In addition to inviting a reflection on blackness, Boafo conjures a number of themes that enthralled artists throughout the history of painting. Most prominently, the subjects of the pool and bather that permeate The Lemon Bathing Suit are iconic symbols that inspired artists such as Paul Cézanne, Pierre Bonnard, and David Hockney in their respective oeuvres. Notably, Hockney’s California Copied From 1965 Painting in 1987 portrays the coolness attributed to the theme of pool: an amalgamation of reverie, nonchalance and leisure for those who find themselves in it. With The Lemon Bathing Suit, Boafo infuses the basin with a contemporary twist, adorning the portrayed woman with a swimsuit and sunglasses that both seem to reflect contemporary fashion. In doing so, the artist paints a distinctly 21st century picture – further heightened by the painting’s large, billboard-like dimensions.

    In a stunning display of painterly effect, The Lemon Bathing Suit demonstrates the quality whereby Boafo’s compositions seem to run forever in motion, notwithstanding their two-dimensional form. ‘Despite their static poses, [Boafo’s characters] seem ever shifting and unfixed’, Sharon Mizota writes (Sharon Mizota, 'In Amoako Boafo’s portraits, every brushstroke of every black face matters’, The Los Angeles Times, 20 February 2019, online). As such, the protagonist within the present work appears to float atop the pool she is set against; moving away with the wind.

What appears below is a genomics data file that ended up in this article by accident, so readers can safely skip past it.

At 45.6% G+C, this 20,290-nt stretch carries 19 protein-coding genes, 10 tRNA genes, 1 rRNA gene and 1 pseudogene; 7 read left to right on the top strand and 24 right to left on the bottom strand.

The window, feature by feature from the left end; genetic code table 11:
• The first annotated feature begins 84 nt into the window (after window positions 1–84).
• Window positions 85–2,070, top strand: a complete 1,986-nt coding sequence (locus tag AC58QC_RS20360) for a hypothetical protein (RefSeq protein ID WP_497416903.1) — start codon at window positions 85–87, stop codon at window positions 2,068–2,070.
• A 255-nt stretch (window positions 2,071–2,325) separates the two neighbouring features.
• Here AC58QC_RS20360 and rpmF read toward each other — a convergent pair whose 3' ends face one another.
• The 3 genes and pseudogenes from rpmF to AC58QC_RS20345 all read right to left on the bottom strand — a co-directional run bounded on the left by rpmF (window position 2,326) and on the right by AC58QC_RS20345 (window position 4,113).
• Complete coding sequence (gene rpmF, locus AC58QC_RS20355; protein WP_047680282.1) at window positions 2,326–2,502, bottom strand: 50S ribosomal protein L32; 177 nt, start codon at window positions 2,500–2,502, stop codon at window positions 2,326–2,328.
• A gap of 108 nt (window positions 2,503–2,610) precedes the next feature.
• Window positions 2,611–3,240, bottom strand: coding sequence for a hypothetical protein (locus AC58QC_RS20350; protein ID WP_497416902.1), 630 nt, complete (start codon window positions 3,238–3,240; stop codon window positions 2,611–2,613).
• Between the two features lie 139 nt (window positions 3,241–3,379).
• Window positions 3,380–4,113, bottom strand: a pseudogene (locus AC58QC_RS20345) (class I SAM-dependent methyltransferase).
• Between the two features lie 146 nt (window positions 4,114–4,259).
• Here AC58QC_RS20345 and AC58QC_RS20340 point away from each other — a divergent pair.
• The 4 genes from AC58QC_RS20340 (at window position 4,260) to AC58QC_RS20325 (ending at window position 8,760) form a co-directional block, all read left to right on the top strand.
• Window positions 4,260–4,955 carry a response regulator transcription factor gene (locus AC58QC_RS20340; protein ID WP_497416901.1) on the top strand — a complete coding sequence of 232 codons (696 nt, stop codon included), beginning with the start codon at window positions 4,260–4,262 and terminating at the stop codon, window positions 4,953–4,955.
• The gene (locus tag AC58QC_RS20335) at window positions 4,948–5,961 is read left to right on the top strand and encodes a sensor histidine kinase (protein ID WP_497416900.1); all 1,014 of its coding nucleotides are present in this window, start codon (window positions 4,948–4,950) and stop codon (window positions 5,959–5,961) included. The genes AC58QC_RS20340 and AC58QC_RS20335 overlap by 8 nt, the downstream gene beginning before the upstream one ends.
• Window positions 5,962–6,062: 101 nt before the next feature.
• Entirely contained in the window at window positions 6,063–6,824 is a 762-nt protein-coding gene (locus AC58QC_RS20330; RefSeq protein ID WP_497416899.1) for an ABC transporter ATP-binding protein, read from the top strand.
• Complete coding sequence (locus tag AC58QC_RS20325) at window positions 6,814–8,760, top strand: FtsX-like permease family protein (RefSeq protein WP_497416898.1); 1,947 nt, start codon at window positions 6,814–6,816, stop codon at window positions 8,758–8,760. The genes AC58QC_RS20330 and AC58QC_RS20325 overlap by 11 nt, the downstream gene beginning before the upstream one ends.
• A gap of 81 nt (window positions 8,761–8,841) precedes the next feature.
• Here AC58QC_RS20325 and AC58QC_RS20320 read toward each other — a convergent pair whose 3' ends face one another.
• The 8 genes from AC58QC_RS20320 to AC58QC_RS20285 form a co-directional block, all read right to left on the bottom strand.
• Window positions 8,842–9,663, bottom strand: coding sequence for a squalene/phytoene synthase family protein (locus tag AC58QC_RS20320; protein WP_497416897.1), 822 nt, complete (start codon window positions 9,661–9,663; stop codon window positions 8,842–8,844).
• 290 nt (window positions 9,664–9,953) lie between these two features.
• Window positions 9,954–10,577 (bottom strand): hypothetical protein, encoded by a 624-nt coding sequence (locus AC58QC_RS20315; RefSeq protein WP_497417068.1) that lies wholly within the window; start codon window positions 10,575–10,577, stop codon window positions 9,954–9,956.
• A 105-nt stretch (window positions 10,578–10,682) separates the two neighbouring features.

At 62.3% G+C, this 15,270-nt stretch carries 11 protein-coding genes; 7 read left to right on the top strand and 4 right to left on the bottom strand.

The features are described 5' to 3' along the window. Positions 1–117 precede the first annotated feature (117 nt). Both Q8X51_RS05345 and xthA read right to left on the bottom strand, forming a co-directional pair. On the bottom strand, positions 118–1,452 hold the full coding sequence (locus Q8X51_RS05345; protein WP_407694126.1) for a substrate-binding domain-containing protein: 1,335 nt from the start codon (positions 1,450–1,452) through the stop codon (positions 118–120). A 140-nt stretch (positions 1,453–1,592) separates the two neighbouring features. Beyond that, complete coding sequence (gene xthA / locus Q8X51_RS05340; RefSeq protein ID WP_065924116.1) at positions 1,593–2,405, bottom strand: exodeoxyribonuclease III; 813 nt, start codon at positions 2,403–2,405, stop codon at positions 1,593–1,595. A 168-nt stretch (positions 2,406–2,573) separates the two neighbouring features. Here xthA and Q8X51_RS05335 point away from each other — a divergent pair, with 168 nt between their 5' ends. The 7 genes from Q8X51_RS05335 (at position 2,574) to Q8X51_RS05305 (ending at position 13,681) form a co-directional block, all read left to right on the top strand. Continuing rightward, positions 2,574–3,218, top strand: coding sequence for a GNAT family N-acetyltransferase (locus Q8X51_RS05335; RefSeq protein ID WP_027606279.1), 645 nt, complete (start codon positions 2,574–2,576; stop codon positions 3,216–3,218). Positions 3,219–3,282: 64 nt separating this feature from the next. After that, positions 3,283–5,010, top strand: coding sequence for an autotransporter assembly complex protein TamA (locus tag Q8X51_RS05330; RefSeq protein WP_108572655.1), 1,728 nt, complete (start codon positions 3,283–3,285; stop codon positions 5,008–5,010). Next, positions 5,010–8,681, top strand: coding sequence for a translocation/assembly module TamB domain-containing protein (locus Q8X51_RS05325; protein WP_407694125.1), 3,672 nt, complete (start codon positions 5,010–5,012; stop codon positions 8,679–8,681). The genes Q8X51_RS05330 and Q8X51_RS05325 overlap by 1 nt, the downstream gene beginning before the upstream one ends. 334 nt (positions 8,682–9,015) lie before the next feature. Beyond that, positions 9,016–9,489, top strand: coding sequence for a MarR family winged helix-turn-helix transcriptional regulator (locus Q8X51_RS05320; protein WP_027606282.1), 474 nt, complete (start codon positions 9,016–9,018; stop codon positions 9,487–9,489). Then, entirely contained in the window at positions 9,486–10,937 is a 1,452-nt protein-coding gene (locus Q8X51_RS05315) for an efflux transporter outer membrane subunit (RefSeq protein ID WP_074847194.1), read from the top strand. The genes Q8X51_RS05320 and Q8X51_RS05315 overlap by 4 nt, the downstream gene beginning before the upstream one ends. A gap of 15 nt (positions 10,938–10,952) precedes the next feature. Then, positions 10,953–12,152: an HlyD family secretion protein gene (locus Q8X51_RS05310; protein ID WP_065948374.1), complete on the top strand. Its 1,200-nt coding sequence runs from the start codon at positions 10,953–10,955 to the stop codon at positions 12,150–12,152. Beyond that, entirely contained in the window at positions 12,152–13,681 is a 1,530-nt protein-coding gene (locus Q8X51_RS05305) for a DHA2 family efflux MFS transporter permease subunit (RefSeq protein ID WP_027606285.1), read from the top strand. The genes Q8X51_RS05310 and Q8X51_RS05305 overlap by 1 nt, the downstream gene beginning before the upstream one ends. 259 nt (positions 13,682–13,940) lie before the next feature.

• Artist Biography

    Amoako Boafo

    Amoako Boafo’s work questions contemporary misunderstandings of blackness by contrasting personal and structural perceptions and portrayals of black people. His heavily expressionistic and sensitive portraits of friends and acquaintances highlight their self-perception and beauty while challenging the misconceptions of blackness that objectify and dehumanize black people. Often depicting his sitters with animated lucidity against vibrant, monochromatic backgrounds, Boafo asks for understanding of the diversity and complexity of blackness in spite of the frequently negative representations of black people in media and culture. Though born in Accra, Ghana, he now lives and works in Vienna, Austria.

     
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1

The Lemon Bathing Suit

signed, inscribed and dated 'AMOAKO M BOAFO 2019 KING' centre right
oil on unstretched canvas
205.7 x 193 cm (80 7/8 x 75 7/8 in.)
Painted in 2019.

Estimate
£30,000 - 50,000 

Sold for £675,000

Contact Specialist

Olivia Thornton
Head of 20th Century & Contemporary Art, Europe
+44 20 7318 4099
[email protected]

 

Rosanna Widén
Senior Specialist, Head of Evening Sale
+44 20 7318 4060
[email protected]

20th Century & Contemporary Art Evening Sale

London Auction 13 February 2020